We are living at a time when great advances have been made, and are continuing to be made, in many areas of science and technology. These advances are having a major impact on our lives, and this will probably continue to be the case for the foreseeable future. This may, at first, seem to be a very positive prospect, but there are important reasons to be concerned. Let's start with the benign effects.
The plus side of technology
By the age of 44, Salmon Chase, Secretary of the Treasury in Lincoln's cabinet and later Chief Justice of the Supreme Court, was a widower, not once, not twice, but three times. His wives died at ages 20, 23, and 32. Four of his six children died before attaining adulthood. Such tragic experiences were common at the time. Thomas Jefferson's wife died at the age of 34, only two of their six children lived past the age of three, and only one survived him. In all these cases, causes of death were childbirth, or diseases such as scarlet fever, whooping cough, and tuberculosis. (I have given examples of very prominent people falling victim to diseases in order to make clear that even the most well-to-do people were vulnerable.) Thanks to the work of civil engineers constructing effective sewage-disposal systems, and safe water-supply systems, and to advances in medical science, such as vaccination and antibiotics, such devastating experiences are no longer common.
We enjoy many other benefits of modern technology. The low-cost dissemination of educational and recreational material in printed form is made possible by various devices including modern printing presses and copy machines. The internet facilitates easy access to information of all kinds, opportunities to exchange ideas with, and to debate with, other people, and even to organize around political issues.
The need for drudgery, such as washing clothes and dishes, and pick-and-shovel work, has been substantially reduced by the use of machinery. Food preparation is eased via such means as refrigerators, gas stoves, and microwave ovens. Communicating with friends and relatives living far away is easy via telephone and the internet.
Some obviously detrimental technologies
Unfortunately, there are some technologies that are inherently harmful. Machine guns made modern warfare more deadly, starting with WWI. Later, conventional bombers carrying high explosives, incendiary bombs, and, finally, the first, primitive, atomic bombs, caused the deaths of more civilians than soldiers. Thermonuclear bombs and the means for delivering them (rockets, etc.) threaten entire populations.
While weapons are explicitly designed to have the capability to kill or maim, there are other applications of technology that are intended for benign use, but which have well-known major harmful side effects. A prime example is the automobile. Although much has been done to reduce substantially the frequency and severity of auto accidents in the US, there are still well over 30,000 annual auto-accident deaths. Globally, autos kill about 1.2 million people annually, and are the leading cause of death of people between the ages 10 and 24. Approximately 260,000 children die in car accidents annually, according to the World Health Organization .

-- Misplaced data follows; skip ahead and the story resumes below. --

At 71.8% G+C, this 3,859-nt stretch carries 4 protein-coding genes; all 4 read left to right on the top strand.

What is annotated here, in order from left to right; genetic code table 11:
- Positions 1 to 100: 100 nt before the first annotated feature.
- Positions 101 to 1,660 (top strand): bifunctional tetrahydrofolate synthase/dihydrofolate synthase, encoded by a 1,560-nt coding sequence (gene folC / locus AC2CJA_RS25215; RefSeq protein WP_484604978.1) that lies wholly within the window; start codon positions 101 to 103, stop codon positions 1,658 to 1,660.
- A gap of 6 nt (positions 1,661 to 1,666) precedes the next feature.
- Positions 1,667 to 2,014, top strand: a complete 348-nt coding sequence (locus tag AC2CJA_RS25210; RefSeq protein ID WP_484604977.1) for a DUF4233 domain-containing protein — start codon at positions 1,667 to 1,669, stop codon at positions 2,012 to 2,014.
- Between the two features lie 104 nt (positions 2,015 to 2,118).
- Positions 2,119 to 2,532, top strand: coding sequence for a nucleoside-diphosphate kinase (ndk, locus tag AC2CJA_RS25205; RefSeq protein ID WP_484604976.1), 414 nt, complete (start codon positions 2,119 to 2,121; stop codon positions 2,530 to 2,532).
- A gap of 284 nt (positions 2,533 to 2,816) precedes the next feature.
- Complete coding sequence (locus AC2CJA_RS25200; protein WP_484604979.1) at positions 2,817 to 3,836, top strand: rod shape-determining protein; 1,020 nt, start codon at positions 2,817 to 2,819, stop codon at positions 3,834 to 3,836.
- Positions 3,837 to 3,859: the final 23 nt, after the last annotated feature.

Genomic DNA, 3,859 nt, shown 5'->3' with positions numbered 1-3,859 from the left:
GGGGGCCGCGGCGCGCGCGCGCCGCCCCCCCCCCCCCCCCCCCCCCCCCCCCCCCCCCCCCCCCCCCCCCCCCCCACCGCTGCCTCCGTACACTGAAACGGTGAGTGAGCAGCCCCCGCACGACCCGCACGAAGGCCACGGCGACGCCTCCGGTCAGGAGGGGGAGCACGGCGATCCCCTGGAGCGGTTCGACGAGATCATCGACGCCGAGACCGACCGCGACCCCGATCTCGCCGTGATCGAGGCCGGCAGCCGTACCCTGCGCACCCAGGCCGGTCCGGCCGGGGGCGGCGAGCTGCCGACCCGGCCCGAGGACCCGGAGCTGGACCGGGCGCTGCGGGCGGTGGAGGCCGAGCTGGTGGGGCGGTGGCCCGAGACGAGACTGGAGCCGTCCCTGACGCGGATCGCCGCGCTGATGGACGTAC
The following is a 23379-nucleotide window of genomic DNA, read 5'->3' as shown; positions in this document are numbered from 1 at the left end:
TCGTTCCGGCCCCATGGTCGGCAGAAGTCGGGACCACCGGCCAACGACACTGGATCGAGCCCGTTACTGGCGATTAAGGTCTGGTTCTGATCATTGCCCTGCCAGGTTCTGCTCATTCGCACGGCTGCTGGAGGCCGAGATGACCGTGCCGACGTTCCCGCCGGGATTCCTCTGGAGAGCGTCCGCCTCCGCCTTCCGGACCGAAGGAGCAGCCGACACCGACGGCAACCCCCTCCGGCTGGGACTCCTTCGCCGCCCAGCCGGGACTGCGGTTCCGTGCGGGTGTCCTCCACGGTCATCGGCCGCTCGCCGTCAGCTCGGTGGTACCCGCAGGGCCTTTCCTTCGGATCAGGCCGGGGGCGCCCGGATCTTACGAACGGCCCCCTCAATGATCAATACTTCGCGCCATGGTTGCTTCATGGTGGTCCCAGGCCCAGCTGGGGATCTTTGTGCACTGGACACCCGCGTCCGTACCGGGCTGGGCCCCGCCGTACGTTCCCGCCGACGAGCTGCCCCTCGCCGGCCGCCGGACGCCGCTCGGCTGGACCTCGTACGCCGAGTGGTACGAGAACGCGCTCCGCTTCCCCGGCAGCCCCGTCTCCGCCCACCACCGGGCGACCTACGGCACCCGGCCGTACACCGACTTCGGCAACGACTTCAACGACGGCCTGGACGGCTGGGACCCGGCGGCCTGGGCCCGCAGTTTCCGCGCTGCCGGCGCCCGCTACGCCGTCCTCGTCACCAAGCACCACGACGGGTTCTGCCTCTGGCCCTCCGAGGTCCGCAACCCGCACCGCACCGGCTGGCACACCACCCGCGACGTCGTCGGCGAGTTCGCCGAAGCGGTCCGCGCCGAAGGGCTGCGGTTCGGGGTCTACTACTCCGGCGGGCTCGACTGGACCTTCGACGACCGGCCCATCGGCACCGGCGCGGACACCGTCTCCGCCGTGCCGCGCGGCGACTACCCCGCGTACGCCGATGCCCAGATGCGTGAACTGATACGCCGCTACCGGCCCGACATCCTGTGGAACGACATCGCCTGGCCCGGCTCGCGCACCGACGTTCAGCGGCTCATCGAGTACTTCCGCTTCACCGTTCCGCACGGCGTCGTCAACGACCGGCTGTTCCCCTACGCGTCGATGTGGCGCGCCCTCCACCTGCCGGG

Opium and then cocaine were pioneer addictive drugs, produced by relatively simple means from easily grown plants. Modern technology has facilitated their production, and added new synthetic addictive products such as crystal meth (crystal methamphetamine). Drug addiction has ruined millions of lives. Meaningful statistics are difficult to find, and it is not easy to estimate the number of deaths caused directly or indirectly by illicit drugs, or even the number of addicts.
Handle with care
There are some technologies that, when properly managed, can be beneficial, but that have the potential to do a great deal of harm.
Alcohol is a prime example. Many people are able to enjoy it on a regular, or occasional, basis, in small quantities, without becoming addicted or suffering other ill effects. But it is perhaps the most widely abused drug, ruining, often ending, a great many lives in a variety of ways. The death toll includes thousands of non-drinkers killed annually by drunk drivers. In addition to detrimental effects stemming from various degrees of intoxication, alcohol causes, or exacerbates, many debilitating or fatal illnesses, such as cardiovascular disease and liver disease.
The benefits of automation, application of technology to perform tasks normally carried out by humans, are obvious. It can reduce or eliminate tedious or dangerous work, and sometimes perform tasks more reliably or more accurately. It significantly lowers labor costs. In a just society, it would be reasonable to expect that automation would lead to most people enjoying increased income and more leisure time. But, in today's world, the benefits have been seized by a small, wealthy elite, while large numbers of people have lost their jobs .
Television is a fine medium for entertainment. It has great potential for education. But a good case can be made that, very often, particularly for children, it is grossly misused, consuming time and energy better used for physical, social, or intellectual activities.